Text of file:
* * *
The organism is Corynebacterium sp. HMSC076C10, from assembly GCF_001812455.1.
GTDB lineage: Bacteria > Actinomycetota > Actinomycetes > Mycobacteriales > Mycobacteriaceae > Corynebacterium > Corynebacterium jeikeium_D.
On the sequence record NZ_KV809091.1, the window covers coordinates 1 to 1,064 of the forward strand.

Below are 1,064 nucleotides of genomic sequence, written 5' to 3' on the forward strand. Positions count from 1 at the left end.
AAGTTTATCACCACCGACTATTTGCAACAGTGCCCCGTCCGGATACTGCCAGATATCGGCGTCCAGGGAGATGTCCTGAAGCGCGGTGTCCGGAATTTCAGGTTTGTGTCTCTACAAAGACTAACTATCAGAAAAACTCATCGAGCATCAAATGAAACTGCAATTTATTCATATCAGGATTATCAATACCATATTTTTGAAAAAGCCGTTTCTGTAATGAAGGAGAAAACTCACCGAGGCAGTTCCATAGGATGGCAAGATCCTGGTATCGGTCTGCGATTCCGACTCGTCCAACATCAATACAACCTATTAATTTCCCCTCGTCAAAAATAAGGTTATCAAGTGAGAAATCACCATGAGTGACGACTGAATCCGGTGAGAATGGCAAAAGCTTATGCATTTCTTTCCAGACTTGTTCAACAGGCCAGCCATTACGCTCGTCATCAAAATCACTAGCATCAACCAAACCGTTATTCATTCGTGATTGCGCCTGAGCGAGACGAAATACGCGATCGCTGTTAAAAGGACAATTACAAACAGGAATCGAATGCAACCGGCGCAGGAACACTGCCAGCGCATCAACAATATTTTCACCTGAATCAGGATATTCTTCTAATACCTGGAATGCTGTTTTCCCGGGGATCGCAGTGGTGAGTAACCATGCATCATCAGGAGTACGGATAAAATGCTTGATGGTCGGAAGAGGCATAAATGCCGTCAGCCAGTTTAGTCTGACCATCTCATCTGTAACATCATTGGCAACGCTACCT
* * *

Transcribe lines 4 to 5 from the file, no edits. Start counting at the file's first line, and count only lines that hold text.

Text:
Below are 1,064 nucleotides of genomic sequence, written 5' to 3' on the forward strand. Positions count from 1 at the left end.
AAGTTTATCACCACCGACTATTTGCAACAGTGCCCCGTCCGGATACTGCCAGATATCGGCGTCCAGGGAGATGTCCTGAAGCGCGGTGTCCGGAATTTCAGGTTTGTGTCTCTACAAAGACTAACTATCAGAAAAACTCATCGAGCATCAAATGAAACTGCAATTTATTCATATCAGGATTATCAATACCATATTTTTGAAAAAGCCGTTTCTGTAATGAAGGAGAAAACTCACCGAGGCAGTTCCATAGGATGGCAAGATCCTGGTATCGGTCTGCGATTCCGACTCGTCCAACATCAATACAACCTATTAATTTCCCCTCGTCAAAAATAAGGTTATCAAGTGAGAAATCACCATGAGTGACGACTGAATCCGGTGAGAATGGCAAAAGCTTATGCATTTCTTTCCAGACTTGTTCAACAGGCCAGCCATTACGCTCGTCATCAAAATCACTAGCATCAACCAAACCGTTATTCATTCGTGATTGCGCCTGAGCGAGACGAAATACGCGATCGCTGTTAAAAGGACAATTACAAACAGGAATCGAATGCAACCGGCGCAGGAACACTGCCAGCGCATCAACAATATTTTCACCTGAATCAGGATATTCTTCTAATACCTGGAATGCTGTTTTCCCGGGGATCGCAGTGGTGAGTAACCATGCATCATCAGGAGTACGGATAAAATGCTTGATGGTCGGAAGAGGCATAAATGCCGTCAGCCAGTTTAGTCTGACCATCTCATCTGTAACATCATTGGCAACGCTACCT